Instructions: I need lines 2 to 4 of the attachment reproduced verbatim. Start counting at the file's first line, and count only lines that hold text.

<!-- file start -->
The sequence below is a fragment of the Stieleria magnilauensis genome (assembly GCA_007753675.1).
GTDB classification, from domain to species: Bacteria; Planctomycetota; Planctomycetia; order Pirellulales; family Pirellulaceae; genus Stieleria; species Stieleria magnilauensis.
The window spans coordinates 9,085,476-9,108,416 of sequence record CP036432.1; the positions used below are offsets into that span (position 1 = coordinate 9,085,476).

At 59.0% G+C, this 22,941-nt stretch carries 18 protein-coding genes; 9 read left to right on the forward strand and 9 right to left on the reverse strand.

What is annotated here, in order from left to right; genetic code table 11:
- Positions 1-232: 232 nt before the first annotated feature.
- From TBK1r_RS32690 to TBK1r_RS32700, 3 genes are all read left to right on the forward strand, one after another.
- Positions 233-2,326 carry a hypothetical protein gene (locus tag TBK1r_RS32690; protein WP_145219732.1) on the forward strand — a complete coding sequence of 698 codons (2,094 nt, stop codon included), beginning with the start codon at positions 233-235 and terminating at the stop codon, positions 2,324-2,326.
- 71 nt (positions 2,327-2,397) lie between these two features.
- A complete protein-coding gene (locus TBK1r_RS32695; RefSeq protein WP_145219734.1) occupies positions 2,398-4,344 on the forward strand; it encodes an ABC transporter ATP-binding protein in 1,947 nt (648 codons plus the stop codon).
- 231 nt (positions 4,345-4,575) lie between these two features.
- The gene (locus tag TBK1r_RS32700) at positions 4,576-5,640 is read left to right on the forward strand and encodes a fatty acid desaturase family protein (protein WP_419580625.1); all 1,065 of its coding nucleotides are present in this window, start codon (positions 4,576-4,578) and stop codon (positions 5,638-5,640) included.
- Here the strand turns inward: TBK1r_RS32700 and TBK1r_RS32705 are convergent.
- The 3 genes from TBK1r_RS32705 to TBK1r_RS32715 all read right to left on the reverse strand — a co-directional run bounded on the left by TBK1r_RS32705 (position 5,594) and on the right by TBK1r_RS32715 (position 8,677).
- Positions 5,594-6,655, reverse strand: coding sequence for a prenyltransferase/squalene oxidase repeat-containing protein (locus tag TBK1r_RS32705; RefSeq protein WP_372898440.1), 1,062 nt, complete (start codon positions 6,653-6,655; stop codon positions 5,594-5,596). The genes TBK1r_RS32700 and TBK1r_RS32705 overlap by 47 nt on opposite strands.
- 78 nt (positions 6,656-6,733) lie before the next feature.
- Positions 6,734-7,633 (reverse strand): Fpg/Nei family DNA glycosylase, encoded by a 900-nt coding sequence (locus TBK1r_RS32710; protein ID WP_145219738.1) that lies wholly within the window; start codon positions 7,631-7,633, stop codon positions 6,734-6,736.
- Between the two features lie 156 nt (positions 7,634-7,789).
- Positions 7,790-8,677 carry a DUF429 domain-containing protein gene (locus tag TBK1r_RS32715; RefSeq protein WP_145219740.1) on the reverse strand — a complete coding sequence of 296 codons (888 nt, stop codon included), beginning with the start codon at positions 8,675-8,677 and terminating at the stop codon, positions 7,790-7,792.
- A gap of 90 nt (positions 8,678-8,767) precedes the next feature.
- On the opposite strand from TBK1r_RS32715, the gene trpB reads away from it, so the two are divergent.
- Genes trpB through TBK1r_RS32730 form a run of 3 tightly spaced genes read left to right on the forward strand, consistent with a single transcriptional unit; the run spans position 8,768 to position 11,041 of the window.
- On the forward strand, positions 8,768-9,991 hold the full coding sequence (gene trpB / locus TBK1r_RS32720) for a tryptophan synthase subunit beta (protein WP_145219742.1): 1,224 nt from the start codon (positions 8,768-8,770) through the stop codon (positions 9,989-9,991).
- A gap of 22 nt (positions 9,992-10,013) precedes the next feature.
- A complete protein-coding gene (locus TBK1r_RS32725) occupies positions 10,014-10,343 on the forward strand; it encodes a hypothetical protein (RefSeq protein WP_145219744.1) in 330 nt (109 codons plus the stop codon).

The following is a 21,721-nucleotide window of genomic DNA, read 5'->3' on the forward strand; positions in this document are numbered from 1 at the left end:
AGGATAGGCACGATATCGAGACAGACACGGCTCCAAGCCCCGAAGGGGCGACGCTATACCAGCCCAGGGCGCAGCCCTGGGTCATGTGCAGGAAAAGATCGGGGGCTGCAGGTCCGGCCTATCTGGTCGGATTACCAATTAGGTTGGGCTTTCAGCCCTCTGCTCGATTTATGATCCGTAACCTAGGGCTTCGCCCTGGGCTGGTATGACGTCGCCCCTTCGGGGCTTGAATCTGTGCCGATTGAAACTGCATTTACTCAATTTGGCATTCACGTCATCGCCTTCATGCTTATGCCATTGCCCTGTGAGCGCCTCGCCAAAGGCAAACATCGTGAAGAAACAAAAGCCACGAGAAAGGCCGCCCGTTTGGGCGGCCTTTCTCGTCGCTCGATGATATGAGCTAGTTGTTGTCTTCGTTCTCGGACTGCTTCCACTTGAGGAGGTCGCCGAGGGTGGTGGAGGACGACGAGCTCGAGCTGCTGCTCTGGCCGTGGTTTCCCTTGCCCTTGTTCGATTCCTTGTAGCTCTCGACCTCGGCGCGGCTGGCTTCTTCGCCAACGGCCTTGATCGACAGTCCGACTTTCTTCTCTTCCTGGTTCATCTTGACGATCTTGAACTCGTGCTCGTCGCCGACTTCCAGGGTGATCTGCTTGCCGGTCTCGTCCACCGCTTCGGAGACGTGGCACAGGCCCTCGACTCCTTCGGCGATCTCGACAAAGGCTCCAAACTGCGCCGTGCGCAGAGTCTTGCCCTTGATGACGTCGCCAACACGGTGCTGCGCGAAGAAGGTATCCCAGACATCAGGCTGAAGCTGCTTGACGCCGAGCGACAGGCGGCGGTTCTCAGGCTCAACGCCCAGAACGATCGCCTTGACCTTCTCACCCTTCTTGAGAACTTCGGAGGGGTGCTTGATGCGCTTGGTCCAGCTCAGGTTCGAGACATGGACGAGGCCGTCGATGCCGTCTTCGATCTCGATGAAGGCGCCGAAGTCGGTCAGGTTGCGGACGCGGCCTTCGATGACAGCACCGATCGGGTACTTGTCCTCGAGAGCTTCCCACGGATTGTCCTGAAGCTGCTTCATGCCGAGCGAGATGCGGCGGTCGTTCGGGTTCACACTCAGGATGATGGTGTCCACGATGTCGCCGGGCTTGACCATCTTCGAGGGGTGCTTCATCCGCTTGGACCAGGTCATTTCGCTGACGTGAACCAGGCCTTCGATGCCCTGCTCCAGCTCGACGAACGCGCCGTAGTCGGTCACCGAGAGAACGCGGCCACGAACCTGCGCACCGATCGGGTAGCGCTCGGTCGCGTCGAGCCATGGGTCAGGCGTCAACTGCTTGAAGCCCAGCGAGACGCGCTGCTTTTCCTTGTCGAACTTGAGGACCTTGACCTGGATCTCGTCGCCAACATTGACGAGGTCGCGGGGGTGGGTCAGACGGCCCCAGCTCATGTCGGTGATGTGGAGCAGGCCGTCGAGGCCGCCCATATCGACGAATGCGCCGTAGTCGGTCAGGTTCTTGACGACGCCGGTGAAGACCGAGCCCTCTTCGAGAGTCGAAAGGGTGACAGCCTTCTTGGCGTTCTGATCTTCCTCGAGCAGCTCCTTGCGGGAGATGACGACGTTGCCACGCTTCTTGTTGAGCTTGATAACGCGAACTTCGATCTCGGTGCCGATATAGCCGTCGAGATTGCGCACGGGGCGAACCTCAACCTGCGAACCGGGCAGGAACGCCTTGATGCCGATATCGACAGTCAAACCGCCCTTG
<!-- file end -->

GTDB classification, from domain to species: Bacteria; Planctomycetota; Planctomycetia; order Pirellulales; family Pirellulaceae; genus Stieleria; species Stieleria magnilauensis.
The window spans coordinates 9,085,476-9,108,416 of sequence record CP036432.1; the positions used below are offsets into that span (position 1 = coordinate 9,085,476).

At 59.0% G+C, this 22,941-nt stretch carries 18 protein-coding genes; 9 read left to right on the forward strand and 9 right to left on the reverse strand.